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By Rick Barton

DECEMBER 15, 1997:  A friend of mine who teaches public school told me of asking her seventh-graders to write an essay about a dream they harbored that would change their lives should it come true. She expected her students to respond with fantasies of athletic triumph or film stardom, or perhaps election to political office. One or two, she figured, might write of winning the lottery. Instead of old-fashioned dreams like these, however, more than half her class wrote about their hopes of winning a lawsuit. That's a chilling revelation of what has happened to American civil law practice: average people seeing the law as a way to enrich themselves. Such people, one gathers, think of winning a lawsuit against the deep pockets of a corporate entity, of an insurance company in particular, as an opportunity to put money in their own pockets without taking it out of someone else's. But that's entirely wrong, of course. And that's why auto insurance is so outrageously expensive in Louisiana and why the recent ridiculous $5 billion judgment in the Gentilly tank car case sent a serious chill down the spine of our fragile local economy. That's also a chief reason why I detested The Rainmaker, the latest John Grisham tale to land at your neighborhood multiplex.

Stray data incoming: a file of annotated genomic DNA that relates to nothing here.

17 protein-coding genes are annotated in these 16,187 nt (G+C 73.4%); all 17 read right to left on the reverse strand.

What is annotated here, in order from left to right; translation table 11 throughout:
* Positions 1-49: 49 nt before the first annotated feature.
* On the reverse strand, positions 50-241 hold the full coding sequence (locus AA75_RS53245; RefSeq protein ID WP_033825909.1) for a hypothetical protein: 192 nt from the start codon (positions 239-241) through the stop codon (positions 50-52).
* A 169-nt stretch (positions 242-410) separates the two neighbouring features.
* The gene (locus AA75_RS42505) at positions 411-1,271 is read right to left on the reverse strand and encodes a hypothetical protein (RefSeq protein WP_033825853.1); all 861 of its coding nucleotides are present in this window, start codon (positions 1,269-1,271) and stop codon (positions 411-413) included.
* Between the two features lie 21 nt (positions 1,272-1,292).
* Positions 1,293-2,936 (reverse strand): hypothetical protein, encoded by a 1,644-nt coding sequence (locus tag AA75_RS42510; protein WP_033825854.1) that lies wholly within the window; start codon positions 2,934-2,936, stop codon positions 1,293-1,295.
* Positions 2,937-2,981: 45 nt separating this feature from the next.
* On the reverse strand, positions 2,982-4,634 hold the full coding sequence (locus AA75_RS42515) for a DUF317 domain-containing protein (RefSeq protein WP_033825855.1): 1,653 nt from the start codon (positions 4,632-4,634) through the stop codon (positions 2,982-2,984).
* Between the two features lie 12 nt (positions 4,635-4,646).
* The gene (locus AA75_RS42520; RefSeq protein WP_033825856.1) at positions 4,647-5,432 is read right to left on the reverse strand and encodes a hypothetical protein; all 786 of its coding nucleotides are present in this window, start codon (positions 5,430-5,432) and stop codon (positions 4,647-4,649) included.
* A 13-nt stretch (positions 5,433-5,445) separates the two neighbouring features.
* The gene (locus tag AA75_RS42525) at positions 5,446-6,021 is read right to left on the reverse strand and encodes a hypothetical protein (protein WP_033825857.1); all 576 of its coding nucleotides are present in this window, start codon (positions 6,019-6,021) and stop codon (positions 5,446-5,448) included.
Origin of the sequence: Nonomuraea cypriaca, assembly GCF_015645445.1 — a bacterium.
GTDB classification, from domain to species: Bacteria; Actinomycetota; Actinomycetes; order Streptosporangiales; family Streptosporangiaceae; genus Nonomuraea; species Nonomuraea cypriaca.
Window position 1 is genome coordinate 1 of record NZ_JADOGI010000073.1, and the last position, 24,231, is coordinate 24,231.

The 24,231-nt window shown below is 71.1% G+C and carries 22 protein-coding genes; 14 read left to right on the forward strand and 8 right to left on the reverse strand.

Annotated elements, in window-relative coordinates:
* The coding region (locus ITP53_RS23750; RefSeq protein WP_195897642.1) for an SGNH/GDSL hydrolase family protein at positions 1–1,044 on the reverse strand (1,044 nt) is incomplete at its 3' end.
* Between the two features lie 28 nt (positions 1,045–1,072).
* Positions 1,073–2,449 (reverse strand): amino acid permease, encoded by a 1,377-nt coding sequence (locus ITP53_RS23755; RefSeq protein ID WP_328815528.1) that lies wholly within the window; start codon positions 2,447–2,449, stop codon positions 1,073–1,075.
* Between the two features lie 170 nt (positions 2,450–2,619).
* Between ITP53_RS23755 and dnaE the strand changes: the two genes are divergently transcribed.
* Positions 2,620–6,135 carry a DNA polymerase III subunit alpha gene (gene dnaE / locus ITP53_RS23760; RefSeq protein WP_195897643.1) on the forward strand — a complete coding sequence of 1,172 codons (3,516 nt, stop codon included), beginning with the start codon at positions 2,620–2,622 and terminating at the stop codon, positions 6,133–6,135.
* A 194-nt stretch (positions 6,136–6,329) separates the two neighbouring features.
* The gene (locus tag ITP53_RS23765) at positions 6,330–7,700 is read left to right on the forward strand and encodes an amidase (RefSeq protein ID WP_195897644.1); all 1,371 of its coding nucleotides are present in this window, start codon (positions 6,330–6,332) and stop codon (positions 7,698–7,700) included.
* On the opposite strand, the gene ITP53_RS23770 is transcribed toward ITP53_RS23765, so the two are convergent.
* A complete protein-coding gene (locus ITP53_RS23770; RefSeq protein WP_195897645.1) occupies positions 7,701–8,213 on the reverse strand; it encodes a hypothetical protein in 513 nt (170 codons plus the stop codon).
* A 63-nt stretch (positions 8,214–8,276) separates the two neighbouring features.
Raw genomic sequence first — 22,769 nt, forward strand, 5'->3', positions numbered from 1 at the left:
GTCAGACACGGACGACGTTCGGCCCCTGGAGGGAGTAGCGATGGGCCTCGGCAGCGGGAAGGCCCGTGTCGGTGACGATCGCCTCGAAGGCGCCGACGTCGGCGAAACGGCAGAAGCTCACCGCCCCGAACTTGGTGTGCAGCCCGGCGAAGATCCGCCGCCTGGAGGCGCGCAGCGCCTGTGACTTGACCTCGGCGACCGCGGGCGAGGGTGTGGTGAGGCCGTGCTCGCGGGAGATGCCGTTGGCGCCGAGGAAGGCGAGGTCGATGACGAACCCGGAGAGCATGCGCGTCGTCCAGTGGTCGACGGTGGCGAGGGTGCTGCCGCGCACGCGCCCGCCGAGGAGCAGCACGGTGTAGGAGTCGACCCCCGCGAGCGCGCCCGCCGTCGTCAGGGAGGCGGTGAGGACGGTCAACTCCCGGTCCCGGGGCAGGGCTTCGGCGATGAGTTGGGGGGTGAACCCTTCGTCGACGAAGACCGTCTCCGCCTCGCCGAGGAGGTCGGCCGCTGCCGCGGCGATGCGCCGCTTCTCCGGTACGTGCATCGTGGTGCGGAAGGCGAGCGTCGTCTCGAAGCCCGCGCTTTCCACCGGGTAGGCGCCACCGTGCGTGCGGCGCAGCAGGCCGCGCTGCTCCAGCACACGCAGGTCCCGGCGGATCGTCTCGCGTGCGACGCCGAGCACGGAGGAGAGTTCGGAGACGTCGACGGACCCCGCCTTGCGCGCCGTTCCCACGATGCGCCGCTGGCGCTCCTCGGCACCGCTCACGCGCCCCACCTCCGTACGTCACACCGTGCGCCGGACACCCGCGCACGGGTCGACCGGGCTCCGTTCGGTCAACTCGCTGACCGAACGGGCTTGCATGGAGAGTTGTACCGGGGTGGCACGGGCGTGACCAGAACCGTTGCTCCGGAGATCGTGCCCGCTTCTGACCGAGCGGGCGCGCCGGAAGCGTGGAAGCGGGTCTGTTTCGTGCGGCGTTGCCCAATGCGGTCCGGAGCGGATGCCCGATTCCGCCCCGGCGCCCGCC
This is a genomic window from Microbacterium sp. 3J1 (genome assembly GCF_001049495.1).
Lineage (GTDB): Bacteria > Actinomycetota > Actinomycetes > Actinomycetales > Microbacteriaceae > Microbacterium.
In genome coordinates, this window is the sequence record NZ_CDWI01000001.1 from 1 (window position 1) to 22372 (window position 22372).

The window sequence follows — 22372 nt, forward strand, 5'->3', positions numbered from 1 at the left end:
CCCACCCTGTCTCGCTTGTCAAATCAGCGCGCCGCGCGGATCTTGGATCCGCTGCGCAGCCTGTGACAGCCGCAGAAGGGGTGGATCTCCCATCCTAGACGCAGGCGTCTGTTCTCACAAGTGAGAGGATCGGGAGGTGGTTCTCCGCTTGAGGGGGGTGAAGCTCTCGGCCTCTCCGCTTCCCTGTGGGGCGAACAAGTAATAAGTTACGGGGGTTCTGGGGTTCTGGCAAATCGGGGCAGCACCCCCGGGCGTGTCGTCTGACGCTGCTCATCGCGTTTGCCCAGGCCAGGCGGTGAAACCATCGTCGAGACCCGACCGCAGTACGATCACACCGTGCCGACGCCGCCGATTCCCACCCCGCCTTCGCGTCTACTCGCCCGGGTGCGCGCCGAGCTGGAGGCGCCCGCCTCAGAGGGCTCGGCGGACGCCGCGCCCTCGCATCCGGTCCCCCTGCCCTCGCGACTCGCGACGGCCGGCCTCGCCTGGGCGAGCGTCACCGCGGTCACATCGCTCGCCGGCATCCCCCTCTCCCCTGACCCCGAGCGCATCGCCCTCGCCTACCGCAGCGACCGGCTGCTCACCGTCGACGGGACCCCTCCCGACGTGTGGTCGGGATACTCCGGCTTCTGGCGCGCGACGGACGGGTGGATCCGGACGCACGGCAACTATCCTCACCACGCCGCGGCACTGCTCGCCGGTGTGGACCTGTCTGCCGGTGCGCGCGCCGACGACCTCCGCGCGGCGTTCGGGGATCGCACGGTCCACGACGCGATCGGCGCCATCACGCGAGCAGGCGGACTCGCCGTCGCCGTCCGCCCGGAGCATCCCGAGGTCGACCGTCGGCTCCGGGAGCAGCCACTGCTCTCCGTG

Adapted for the screen and directed by Francis Ford Coppola, The Rainmaker is in most ways a typical Grisham David-and-Goliath story. Rudy Baylor (Matt Damon) is fresh out of a Memphis law school when he lands a client with a major case against a health insurance company. Donny Ray Black (Johnny Whitworth) is dying of leukemia, and the Great Benefit Insurance Company has denied him a bone marrow transplant, which might save his life. Teaming up with ambulance-chasing law school graduate and repeated bar exam failure Deck Shifflet (Danny DeVito), Rudy sues for $10 million after waving off paltry settlement offers of $50 thousand and then $75 thousand from Great Benefit's chief attorney, Leo Drummond (Jon Voight). When Donny Ray doesn't survive until the trial gets under way, Rudy carries on for Donny Ray's brave, angry mother, Dot (Mary Kay Place). In case you've never seen a Grisham-based film before, I won't reveal how it comes out.